Q: Could you describe the role of customer service today?
A: In the banking sector or any industry for that matter, customer service can be considered a basic necessity. It is expected in the services sector; but the role of customer service has become vital because today’s consumers are equipped with knowledge and have a multitude of options to choose from.

If a product or service is not up to mark, customers can compare and opt for a better service of their choosing as knowledge is freely available at their fingertips.

Customer service has a pivotal role to play in building a brand. It is especially required in the banking sector where we need innovative and customer centric thinking around our service driven delivery.

The main challenge faced today is customer retention – especially with customers who use multiple brands

We must be mindful of the customer journey especially after sales service because it is at this point that an organisation forges customer partnerships with a bank.

Looking back at 2020, it’s been a stressful time given the uncertainty that came about due to the pandemic. The idea of accessing a bank too was a difficult task for customers – so the role of customer service was of paramount importance. We needed to work with extra care and guidance, and offer a new level of accessibility in our services.

Q: In what ways does the bank add value to the service experience?
A: Customer service is an experience; a user journey. Therefore, every touch point in the value chain in this user journey of customers – from the time a customer receives information from the organisation to experiencing products and post-experience – must be understood by the organisation.

Let us consider an instance where a customer requires information. In today’s world, information is available in abundance be it through mainstream media, direct calls or leaflets. So how can customers acquire the information they want from an organisation? If an organisation is going to use a ‘call of action’ technique such as a phone number or an address, do they have the required information available?

If customers have further queries, how do you support that? How do you ensure that there is a seamless process of ‘customer onboarding?’ And how can you familiarise a new customer with the organisation and its products?

These are some of the touch points that must be integrated into an organisation’s strategy – be it in the customer service or product service sector – that will add value to customers in terms of service and product delivery.

Q: Is customer satisfaction important to building loyalty?
A: Absolutely. Why should a customer remain with an unsatisfying brand or service? Today’s customers are well educated and have free knowledge available at their fingertips. So if their needs are not met and they aren’t satisfied, they have no reason to stay with you.

In terms of Seylan’s principles of understanding a customer’s journey – from awareness, interest, and trial and repeat purchase, to becoming a loyal customer and finally an advocate of our brand – this is the user journey that we track.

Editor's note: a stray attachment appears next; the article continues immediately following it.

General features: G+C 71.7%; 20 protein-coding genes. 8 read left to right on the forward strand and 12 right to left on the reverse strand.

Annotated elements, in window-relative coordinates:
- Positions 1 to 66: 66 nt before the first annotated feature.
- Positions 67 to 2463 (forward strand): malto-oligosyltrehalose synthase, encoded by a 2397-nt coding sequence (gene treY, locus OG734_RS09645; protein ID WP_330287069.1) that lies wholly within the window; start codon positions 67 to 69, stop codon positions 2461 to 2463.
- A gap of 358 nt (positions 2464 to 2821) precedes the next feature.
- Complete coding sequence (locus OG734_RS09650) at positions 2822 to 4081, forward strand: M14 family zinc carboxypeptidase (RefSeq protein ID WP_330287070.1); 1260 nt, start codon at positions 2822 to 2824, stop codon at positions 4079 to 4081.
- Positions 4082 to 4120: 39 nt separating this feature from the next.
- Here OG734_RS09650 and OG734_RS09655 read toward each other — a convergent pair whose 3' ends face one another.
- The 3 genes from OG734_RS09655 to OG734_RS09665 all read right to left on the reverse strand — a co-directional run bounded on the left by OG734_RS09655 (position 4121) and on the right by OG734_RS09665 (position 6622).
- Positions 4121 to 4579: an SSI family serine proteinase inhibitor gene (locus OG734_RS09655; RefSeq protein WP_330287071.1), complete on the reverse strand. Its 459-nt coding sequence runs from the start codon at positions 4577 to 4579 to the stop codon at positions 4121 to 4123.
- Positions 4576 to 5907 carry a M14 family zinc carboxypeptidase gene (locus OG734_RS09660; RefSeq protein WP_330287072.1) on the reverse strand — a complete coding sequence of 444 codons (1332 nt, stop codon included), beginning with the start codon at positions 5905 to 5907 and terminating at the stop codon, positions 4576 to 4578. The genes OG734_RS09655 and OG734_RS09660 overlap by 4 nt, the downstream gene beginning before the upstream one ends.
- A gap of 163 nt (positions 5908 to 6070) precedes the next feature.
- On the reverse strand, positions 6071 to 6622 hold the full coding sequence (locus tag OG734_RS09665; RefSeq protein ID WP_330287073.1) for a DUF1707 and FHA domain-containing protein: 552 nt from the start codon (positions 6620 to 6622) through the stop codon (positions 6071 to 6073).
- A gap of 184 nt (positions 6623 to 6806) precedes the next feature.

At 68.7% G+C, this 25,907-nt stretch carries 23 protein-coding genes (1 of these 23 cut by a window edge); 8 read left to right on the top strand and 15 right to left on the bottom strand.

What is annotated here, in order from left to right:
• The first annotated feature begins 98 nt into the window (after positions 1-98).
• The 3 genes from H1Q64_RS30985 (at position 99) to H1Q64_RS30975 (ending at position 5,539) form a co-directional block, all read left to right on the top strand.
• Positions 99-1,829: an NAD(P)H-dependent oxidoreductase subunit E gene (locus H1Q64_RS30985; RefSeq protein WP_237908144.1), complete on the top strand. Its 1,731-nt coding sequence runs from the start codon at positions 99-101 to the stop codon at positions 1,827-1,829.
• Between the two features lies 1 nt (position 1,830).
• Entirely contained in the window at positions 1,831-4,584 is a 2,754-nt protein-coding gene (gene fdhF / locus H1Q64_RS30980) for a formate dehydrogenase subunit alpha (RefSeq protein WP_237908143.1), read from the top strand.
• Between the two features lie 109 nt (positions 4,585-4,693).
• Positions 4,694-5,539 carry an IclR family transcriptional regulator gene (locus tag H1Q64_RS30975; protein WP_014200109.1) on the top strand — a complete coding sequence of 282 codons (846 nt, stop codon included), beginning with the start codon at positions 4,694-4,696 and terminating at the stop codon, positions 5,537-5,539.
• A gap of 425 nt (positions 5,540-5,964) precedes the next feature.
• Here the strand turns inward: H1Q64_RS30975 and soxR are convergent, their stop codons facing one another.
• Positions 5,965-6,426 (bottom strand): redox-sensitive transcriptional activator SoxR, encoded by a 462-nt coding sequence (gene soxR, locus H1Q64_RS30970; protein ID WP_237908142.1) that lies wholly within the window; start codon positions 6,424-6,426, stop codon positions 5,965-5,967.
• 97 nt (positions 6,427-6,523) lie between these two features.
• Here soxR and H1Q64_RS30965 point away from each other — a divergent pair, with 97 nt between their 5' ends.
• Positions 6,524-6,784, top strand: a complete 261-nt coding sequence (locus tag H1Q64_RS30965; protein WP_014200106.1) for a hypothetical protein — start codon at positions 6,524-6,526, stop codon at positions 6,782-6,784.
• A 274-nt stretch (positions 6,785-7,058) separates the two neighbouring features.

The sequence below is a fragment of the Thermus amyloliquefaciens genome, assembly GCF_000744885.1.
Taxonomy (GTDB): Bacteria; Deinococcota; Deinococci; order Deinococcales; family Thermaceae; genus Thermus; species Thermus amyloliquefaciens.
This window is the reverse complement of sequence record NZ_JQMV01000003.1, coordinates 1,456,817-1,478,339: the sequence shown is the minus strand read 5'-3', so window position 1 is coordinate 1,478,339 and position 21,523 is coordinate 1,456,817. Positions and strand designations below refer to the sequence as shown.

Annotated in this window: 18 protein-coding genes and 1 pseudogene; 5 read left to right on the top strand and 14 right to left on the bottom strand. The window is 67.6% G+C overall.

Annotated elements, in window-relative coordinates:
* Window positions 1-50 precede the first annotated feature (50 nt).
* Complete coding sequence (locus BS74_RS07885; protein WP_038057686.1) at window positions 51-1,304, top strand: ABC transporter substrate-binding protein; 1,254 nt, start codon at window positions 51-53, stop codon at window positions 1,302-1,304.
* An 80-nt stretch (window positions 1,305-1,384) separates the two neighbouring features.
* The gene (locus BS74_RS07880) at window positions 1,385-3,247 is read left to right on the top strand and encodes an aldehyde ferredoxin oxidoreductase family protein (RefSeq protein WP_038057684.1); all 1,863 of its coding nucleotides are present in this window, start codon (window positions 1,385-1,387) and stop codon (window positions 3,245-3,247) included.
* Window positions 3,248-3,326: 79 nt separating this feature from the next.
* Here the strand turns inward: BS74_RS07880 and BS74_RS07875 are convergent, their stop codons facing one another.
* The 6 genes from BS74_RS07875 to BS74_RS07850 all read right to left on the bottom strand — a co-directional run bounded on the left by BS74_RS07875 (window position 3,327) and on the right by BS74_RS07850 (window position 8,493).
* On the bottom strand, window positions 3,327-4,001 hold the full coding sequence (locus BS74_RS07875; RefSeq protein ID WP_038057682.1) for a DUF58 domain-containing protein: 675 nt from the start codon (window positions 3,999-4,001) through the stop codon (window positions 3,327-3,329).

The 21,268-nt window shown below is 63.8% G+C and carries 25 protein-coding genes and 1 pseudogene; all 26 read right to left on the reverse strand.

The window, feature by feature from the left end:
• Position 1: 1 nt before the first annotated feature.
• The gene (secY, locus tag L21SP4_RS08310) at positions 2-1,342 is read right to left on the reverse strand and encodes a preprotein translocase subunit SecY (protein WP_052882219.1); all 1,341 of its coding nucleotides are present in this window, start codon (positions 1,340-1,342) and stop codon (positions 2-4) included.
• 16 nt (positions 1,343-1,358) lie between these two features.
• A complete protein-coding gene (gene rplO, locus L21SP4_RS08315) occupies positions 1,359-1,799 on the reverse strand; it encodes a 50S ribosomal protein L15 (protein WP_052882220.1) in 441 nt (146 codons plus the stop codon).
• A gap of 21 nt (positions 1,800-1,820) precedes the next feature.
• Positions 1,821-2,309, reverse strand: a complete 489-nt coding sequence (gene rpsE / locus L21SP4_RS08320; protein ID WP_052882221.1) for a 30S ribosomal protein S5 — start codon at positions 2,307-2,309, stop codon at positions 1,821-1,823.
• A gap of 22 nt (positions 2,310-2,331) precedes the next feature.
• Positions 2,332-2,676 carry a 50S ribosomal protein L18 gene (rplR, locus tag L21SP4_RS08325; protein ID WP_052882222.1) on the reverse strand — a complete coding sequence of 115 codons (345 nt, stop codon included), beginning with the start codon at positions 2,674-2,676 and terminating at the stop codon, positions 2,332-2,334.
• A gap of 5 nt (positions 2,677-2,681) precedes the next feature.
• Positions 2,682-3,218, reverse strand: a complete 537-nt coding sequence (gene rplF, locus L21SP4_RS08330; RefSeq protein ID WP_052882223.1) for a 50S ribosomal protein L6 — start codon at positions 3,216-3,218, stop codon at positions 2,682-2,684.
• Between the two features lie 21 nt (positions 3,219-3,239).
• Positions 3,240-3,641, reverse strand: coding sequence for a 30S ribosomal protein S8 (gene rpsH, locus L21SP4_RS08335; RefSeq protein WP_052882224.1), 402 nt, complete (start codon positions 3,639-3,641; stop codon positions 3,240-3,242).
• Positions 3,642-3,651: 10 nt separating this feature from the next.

At each level, we observe and study where there may be a weakness in our strategy, and how customers seamlessly move through each level until they’re firm supporters and advocates of our brand.

This is a very extensive area that needs to be understood because customer service varies from one touch point to another and person to person. In terms of staying attuned to this objective, we must be alert at all times to have the necessary checks and balances to ensure that such a level of customer satisfaction is delivered.

We must be mindful of the customer journey especially after sales service because it is at this point that an organisation forges customer partnerships with a bank

If however, there are loopholes or there’s a drop in customer satisfaction, it’s vital that the organisation has the necessary processes to ensure that corrective action is taken and the issues are addressed.

One important principle we at Seylan tend to live by is having direct contact with customers – by listening to them, and thereby making sure we are available to offer customers a solution and help them with their decision making.

Our teams are educated, equipped and most importantly, empowered to make decisions for the benefit of customers. We always strive to ensure that our service delivery is above standard especially when working in an already fluctuating and demanding market.

At Seylan, customer service isn’t merely another key performance indicator (KPI) but the culture that we live by.

Q: In terms of customer excellence, what challenges do banks face?
A: The main challenge faced today is customer retention – especially with customers who use multiple brands, in which case we have to continuously ask ourselves this question: ‘How do we become the primary bank?’

This would require multiple in-depth actions to ensure the retention of customers by the bank.

Another concern is the delivery of services. Since there are many different touch points, service delivery may fluctuate within an organisation. To overcome this, customer service should be an integral part of an organisation’s DNA.

The voice of our customer is very important. Therefore, we work by listening to customers rather than engaging in one-sided communications.

We’re known as the ‘bank with a heart’ and with over 33 successful years in the sector, we believe in the service factor and place the customer at the centre of all our decision making.


Gamika De Silva
Head of Marketing and Sales


Telephone: 2456000
Email: info@seylan.lk
Website: www.seylan.lk